On May 17, 2019, the Ministère des Finances du Québec announced new anti-avoidance tax measures in its Information Bulletin 2019-5 (the “Bulletin”) that are in line with today’s tightening of the tax environment and the fight against tax planning deemed to be aggressive. The measures announced on May 17, 2019, essentially target three types of operations: sham transactions; nominee agreements; mandatory disclosure of “prescribed transactions.” Failure to comply with the new measures could have consequences not only for taxpayers having carried out such transactions, but also for various persons associated with or related to said taxpayers. These consequences range from substantial penalties to a ban on doing business with the Government of Québec. The measures also provide for penalties, and, in the case of sham transactions, bans affecting advisers and promoters of such operations. This initiative began on October 15, 20091 and the new measures set out in the Bulletin supplement those announced on November 10, 20172, which included, among other things, penalties imposed on taxpayers3 and promoters of transactions4 when an assessment is issued based on the General Anti-Avoidance Rule (“GAAR”). Most of these measures came into force on February 1, 20185. The new measures Sham transactions The concept of “sham” has been defined as a transaction or a complex series of transactions conducted with an element of deceit so as to create an illusion calculated to lead the tax authorities away from the taxpayer or to confound the tax authorities with respect to the true nature and legal consequences of the transaction(s)6. As announced in the Bulletin, four new measures will apply to assessments, reassessments or additional assessments (an “Assessment”). As a result, taxpayers who are party to a transaction or series of transactions involving a sham could be subject to one or more of the following measures: Longer limitation period to issue a reassessment: The Agence du Revenu du Québec (“Revenu Québec”) will have an additional three years to issue a reassessment for a transaction involving a sham. The limitation period will now be six or seven years rather than three or four years. This measure applies not only to the taxpayer, but also to taxpayers related to or associated with said taxpayer. For example, this measure applies to a taxpayer who is a member of a partnership that is itself party to a sham transaction7. More severe penalties for the taxpayer, promoter and adviser: For a taxpayer having participated in a sham transaction, the new measures introduce a penalty equal to the greater of $25,000 or 50% of the tax benefit generated by the sham transaction; For the Promoter or the Adviser having participated in a sham transaction that will be subject to an Assessment, the penalty will be equal to 100% of the fees paid for said transaction. For the purposes of the new measures and in accordance with section 1079.9 of the Taxation Act, a person is referred to as a “Promoter” if (i) the person or partnership commercializes the transaction or series of transactions, promotes it or otherwise supports its development or the interest it generates; (ii) the person or partnership receives or is entitled to receive, directly or indirectly, a consideration for the commercialization, promotion or support, or another person or partnership related to, or associated with, the person or partnership receives or is entitled to so receive such a consideration; and; (iii) it is reasonable to consider that the person or partnership assumes an important role in the commercialization, promotion or support. In addition, in accordance with section 1079.8.1 of the Taxation Act, an “Adviser” in respect of a transaction means a person or partnership that provides help, assistance or advice regarding the design or implementation of the transaction, or that commercializes or promotes it. In-house and independent tax planners are thus covered by these definitions and are subject to the disclosure obligations and penalties listed below. Suspended limitation period: The limitation period otherwise applicable will be suspended to allow for the issuance of a reassessment to determine the tax consequences arising from a transaction or series of transactions involving a sham when Revenu Québec makes a formal demand for information concerning unnamed persons. These three measures came into force on May 17, 2019, except for a transaction that is part of a series of transactions that began before said date and will be completed before August 1, 2019. Registration in the Register of Enterprises Ineligible for Public Contracts (“RENA”) upon a final assessment: A taxpayer who is the subject of a final assessment in respect of a sham transaction or a promoter or adviser on whom a penalty has been imposed on the same basis will be registered in the RENA. The duration of this ban and the possibility of appealing this decision are not mentioned in the Bulletin and remain unclear. Normally, a five-year ban could apply. In order to obtain the authorization of the “Autorité des marchés publics” to bid for public contracts or subcontracts, the companies concerned will need to obtain a certificate from Revenu Québec confirming that the taxpayer in question has not been the subject of a GAAR-based final assessment nor participated in a sham transaction, in addition to the criteria that already apply, namely that appropriate tax returns and documents have been duly filed and that the taxpayer is not indebted to Revenu Québec. The same will apply to the Promoter or Adviser of the transaction that led to the issuance of the final assessment. The Bulletin announces that these taxpayers will be included on the RENA list. As of the date of this bulletin, this measure has not yet been adopted by the National Assembly. Nominees A nominee agreement is considered to be a valid agreement by which a person is mandated to act in the place of, and in the name of, another person. This type of agreement is often used in real estate transactions. The Bulletin states that the tax legislation will be amended to take into account three new measures: Mandatory disclosure: From now on, any nominee agreement must be disclosed to Revenu Québec within 90 days of its conclusion, using a prescribed form8. No such form is currently available, this does not preclude the taxpayer from providing the information listed in the Bulletin in order to comply with this new measure and avoid any penalties. Penalty for non-disclosure: Failure to comply with the obligation will result in a penalty of up to $5,000. The parties to the nominee agreement will be jointly and severally liable for said amount. Suspended prescription period: In cases where the information return disclosing the nominee agreement is not filed within the prescribed time limit, the prescription period otherwise applicable will be suspended with respect to the tax consequences arising from a transaction or series of transactions that occurred that year and that are part of the nominee agreement. It is important to note that the disclosure made by either party to the nominee agreement will be deemed to also have been made by the other party. These new measures apply to all nominee agreements entered into on or after May 17, 2019. These measures also apply to any nominee agreement entered into before May 17, 2019, for which the tax consequences of transactions relating thereto persist after said date. In these cases, the deadline for disclosure to Revenu Québec is September 16, 2019. Mandatory disclosure and “prescribed transactions” In 2009 and 2015, Revenu Québec implemented measures to counter abusive tax planning that included a mandatory disclosure mechanism for certain transactions deemed to be “aggressive.” The Bulletin states that tax legislation will be amended to extend the scope of this mandatory disclosure mechanism to transactions or series of transactions that will be called “prescribed transactions.” A taxpayer who carries out a prescribed transaction or who is a member of a partnership carrying out a prescribed transaction will be required to file an information return for all transactions that, for a fiscal or taxation year, result in a tax benefit of $25,000 or more or have an impact on income of $100,000 or more. A prescribed transaction will be a transaction or series of transactions whose form and purpose are significantly similar, but not necessarily identical, to those described by Revenu Québec on a list yet to be published. As of the date of this bulletin, said list has not yet been published. Revenu Québec will publish a list of these transactions at such time as it deems appropriate. This measure is not in effect at this time. In addition, an Adviser or Promoter commercializing a prescribed transaction that requires little or no modifications to adapt it to different taxpayers is required to disclose to Revenu Québec, using the prescribed form, the facts relating to the prescribed transaction and any other information provided for in the form. Penalties: : A taxpayer who fails to file the aforementioned information return will incur a penalty of up to $100,000. the taxpayer who fails to comply with this obligation to disclose a prescribed transaction will incur a penalty equal to 50% of the tax benefit obtained as a result of the transaction in question. In addition, the prescription period applicable to a taxation year covered by this information return will be extended in accordance with the current provisions of the Taxation Act; An Adviser or Promoter who fails to file the aforementioned information return will incur a penalty of up to $100,000. Moreover, the Adviser or Promoter who fails to comply with this disclosure obligation will incur a penalty equal to 100% of his or her fees with respect to the various taxpayers to whom he or she has commercialized or promoted the undisclosed prescribed transaction. These measures will apply to all prescribed transactions published by Revenu Québec as of May 17, 2019. For more details, we invite you to refer to the information bulletin 2019-5. Our team specializing in litigation and tax law can help you prevent or resolve any potential disputes with the tax authorities. Information Bulletin 2009-5. Tax Fairness Action Plan and Information Bulletin 2017-10. Penalty increased from 25% to 50% of the amount assessed. Penalty increased from 12.5% to 100% of the fees paid to the promoter. A ban on contracting with the State when the taxpayer is subject to a final GAAR-based assessment was also provided for, but this measure has not yet been adopted by the National Assembly. This measure would also affect the promoter. Cameco Corporation v. The Queen, 2018 TCC 195. According to the Bulletin, this measure applies to a taxpayer who is party to a sham transaction; a taxpayer who is a member of a partnership that is party to a sham transaction; a corporation associated with the taxpayer or the partnership that is party to a sham transaction at the time that it is carried out; a corporation associated with a taxpayer who is a member of a partnership that is party to a sham transaction at the time that it is carried out; a person related to the taxpayer or the partnership that is party to a sham transaction at the time that it is carried out; a person related to a taxpayer who is a member of a partnership that is party to a sham transaction at the time that it is carried out. The taxpayer must disclose the identity of the parties to the nominee agreement; a full description of the facts relating to the transaction or series of transactions to which the nominee agreement relates; the identity of any person or entity on which such a transaction or series of transactions has tax consequences; and any other information requested in the prescribed form.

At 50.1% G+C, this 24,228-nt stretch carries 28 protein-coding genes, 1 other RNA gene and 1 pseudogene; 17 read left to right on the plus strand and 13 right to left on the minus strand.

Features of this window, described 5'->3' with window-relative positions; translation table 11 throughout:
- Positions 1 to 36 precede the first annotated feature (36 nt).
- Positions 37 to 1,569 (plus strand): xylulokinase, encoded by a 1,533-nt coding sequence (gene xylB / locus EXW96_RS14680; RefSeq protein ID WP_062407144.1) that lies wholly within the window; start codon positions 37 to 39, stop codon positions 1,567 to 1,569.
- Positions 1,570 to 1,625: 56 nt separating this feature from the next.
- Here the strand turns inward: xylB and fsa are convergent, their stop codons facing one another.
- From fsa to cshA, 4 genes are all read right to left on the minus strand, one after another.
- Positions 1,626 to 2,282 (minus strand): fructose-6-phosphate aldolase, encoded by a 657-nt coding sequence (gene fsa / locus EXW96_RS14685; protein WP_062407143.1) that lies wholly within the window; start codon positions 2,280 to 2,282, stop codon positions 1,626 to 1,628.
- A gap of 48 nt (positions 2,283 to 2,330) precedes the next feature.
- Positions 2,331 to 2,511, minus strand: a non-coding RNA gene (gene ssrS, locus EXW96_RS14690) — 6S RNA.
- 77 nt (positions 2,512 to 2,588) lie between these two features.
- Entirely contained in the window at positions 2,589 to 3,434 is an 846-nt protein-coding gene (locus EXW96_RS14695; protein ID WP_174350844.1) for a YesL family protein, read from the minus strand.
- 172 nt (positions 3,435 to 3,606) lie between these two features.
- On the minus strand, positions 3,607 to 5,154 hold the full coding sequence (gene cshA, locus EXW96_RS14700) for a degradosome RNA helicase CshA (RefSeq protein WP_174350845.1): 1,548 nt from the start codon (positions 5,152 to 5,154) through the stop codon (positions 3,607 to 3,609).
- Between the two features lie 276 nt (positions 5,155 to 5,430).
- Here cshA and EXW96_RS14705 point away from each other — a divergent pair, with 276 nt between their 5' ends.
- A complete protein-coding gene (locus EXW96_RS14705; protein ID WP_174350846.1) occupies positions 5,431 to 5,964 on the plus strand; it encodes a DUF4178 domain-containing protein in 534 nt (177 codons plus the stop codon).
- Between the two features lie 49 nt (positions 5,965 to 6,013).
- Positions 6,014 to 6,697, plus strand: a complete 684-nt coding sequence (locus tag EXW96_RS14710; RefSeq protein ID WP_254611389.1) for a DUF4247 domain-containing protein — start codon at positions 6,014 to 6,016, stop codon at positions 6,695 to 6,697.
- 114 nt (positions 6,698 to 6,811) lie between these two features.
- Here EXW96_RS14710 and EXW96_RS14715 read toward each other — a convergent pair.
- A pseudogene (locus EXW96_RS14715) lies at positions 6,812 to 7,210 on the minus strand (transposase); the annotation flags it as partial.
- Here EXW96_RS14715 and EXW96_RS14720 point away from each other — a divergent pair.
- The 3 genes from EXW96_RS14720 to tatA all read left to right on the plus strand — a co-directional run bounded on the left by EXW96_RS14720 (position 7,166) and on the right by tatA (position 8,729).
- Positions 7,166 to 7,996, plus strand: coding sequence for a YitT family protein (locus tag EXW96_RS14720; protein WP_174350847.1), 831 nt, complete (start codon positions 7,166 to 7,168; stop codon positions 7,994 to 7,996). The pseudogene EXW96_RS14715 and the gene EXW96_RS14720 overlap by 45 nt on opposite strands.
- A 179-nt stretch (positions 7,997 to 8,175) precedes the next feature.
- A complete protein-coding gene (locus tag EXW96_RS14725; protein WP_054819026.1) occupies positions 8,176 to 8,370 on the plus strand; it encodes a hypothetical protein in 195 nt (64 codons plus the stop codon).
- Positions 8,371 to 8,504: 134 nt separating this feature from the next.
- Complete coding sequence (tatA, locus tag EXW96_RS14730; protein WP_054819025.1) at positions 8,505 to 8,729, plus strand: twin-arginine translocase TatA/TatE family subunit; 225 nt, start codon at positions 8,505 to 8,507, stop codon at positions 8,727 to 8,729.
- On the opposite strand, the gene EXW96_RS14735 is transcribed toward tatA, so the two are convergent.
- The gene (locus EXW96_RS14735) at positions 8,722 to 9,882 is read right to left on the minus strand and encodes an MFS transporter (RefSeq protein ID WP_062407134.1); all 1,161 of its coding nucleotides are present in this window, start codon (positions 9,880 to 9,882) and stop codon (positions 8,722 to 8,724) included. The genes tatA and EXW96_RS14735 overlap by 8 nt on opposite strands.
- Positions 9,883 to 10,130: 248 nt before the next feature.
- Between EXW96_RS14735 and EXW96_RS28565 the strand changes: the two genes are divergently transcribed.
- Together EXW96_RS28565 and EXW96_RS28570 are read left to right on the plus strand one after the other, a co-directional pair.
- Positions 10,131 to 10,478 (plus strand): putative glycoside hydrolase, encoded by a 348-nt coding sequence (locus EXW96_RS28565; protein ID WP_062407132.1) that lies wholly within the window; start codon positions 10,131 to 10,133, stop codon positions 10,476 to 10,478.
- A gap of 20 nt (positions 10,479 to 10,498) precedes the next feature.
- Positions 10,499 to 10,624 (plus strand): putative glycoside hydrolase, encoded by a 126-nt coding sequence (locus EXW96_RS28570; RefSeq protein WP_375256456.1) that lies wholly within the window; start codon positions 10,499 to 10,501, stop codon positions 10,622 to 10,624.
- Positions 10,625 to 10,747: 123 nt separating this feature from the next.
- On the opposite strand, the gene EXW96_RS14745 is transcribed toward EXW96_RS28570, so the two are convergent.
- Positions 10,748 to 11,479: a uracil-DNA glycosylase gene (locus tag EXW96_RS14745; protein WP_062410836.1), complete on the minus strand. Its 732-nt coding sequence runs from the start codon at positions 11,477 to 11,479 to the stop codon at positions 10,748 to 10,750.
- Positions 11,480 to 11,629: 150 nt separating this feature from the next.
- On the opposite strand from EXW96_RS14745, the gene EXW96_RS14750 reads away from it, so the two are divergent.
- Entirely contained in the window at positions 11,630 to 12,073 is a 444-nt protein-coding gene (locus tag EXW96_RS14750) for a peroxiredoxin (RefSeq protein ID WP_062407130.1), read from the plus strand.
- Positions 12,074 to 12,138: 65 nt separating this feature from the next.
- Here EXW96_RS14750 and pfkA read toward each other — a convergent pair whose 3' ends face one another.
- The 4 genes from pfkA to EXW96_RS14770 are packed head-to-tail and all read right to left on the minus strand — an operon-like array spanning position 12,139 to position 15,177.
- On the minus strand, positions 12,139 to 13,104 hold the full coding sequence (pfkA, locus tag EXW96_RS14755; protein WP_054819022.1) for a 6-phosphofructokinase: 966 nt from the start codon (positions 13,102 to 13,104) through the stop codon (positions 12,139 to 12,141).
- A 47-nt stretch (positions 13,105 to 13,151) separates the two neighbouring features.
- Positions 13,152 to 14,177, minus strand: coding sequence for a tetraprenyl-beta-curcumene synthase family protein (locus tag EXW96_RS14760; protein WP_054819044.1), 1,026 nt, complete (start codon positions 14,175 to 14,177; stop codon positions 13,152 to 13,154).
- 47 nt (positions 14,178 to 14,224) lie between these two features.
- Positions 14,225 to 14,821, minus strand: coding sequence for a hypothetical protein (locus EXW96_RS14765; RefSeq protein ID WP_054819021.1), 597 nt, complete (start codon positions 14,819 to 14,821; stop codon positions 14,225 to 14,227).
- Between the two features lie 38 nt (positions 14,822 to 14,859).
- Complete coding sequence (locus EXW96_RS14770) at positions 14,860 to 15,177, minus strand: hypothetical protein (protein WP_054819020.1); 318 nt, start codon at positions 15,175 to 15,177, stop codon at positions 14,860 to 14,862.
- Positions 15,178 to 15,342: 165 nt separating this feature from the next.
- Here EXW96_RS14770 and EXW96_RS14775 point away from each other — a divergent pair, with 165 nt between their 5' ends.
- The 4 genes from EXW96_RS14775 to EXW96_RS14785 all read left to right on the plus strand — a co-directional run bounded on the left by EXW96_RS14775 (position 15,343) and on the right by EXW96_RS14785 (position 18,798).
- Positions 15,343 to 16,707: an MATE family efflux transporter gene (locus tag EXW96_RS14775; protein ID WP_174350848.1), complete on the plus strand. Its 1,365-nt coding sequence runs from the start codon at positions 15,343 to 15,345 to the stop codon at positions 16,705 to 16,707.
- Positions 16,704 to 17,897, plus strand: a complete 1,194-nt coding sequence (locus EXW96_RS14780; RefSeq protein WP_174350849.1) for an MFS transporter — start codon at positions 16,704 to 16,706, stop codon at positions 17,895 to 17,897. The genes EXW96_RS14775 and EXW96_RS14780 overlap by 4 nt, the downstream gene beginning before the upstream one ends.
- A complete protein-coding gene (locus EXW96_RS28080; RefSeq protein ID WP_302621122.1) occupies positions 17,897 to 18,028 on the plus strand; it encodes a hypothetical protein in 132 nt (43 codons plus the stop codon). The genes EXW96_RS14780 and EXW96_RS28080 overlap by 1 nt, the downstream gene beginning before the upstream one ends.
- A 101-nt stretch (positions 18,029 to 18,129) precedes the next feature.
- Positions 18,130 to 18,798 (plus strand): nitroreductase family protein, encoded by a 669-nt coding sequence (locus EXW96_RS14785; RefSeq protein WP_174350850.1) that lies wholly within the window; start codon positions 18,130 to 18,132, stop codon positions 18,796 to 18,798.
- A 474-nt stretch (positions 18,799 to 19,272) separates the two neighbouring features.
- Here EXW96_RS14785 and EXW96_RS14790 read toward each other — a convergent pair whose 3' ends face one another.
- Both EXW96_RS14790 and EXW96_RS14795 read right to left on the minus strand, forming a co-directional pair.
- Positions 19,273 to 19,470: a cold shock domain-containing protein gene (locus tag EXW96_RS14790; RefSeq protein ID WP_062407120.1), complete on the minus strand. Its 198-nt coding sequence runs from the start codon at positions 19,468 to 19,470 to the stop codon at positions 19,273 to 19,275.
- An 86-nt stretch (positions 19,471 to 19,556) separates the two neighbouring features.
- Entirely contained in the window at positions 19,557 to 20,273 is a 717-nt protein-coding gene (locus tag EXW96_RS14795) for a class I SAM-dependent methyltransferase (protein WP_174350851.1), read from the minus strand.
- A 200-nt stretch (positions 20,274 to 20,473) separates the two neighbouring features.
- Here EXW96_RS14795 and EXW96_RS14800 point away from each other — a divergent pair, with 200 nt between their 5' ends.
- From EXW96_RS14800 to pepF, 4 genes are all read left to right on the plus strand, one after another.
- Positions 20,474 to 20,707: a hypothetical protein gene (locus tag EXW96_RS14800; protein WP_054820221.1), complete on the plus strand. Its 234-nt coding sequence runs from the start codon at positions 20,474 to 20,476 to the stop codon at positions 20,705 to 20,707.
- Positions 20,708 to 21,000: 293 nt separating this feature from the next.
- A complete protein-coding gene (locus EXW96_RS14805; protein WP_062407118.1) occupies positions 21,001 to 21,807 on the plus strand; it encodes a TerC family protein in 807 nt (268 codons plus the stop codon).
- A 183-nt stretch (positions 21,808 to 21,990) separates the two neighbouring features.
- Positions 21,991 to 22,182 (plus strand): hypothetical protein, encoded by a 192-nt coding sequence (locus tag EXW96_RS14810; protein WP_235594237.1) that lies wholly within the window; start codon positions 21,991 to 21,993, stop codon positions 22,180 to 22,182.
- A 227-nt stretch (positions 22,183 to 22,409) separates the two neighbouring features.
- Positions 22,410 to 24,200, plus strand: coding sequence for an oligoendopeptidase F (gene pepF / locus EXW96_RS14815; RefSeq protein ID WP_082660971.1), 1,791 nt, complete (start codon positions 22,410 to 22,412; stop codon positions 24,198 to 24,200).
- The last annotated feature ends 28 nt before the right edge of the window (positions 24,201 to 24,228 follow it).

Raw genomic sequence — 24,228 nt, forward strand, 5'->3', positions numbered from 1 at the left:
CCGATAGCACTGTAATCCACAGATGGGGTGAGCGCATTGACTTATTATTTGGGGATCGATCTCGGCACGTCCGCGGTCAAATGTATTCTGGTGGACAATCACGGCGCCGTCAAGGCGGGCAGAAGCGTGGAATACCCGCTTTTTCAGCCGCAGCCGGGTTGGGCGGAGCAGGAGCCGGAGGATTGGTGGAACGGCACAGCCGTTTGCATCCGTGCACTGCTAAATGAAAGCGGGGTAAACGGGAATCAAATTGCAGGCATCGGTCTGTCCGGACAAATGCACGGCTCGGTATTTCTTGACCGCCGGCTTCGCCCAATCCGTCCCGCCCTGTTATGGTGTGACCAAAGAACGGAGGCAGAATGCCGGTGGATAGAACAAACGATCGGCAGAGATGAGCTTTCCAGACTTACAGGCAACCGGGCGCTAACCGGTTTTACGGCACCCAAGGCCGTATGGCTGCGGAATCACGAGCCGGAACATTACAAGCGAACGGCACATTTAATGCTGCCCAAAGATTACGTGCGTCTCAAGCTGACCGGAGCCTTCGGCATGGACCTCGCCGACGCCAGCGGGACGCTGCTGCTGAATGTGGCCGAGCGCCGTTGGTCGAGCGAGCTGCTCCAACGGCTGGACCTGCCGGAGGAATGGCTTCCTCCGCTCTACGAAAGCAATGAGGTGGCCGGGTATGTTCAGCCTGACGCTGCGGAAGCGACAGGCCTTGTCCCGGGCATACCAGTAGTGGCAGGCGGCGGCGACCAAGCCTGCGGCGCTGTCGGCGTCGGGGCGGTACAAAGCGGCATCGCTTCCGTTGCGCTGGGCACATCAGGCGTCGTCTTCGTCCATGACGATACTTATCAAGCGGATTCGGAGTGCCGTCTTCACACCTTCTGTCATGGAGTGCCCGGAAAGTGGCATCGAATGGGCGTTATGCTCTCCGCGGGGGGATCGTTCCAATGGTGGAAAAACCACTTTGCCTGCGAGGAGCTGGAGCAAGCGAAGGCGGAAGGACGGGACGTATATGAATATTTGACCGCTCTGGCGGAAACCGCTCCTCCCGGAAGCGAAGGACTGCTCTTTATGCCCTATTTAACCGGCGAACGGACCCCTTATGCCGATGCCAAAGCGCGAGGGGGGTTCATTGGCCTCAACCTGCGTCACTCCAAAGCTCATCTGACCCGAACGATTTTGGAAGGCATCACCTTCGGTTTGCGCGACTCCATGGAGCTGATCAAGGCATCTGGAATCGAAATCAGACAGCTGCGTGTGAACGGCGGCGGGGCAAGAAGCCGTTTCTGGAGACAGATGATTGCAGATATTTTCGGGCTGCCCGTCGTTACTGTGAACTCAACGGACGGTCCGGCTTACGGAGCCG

3 things employers need to know about the modernization of the Canada Labour Code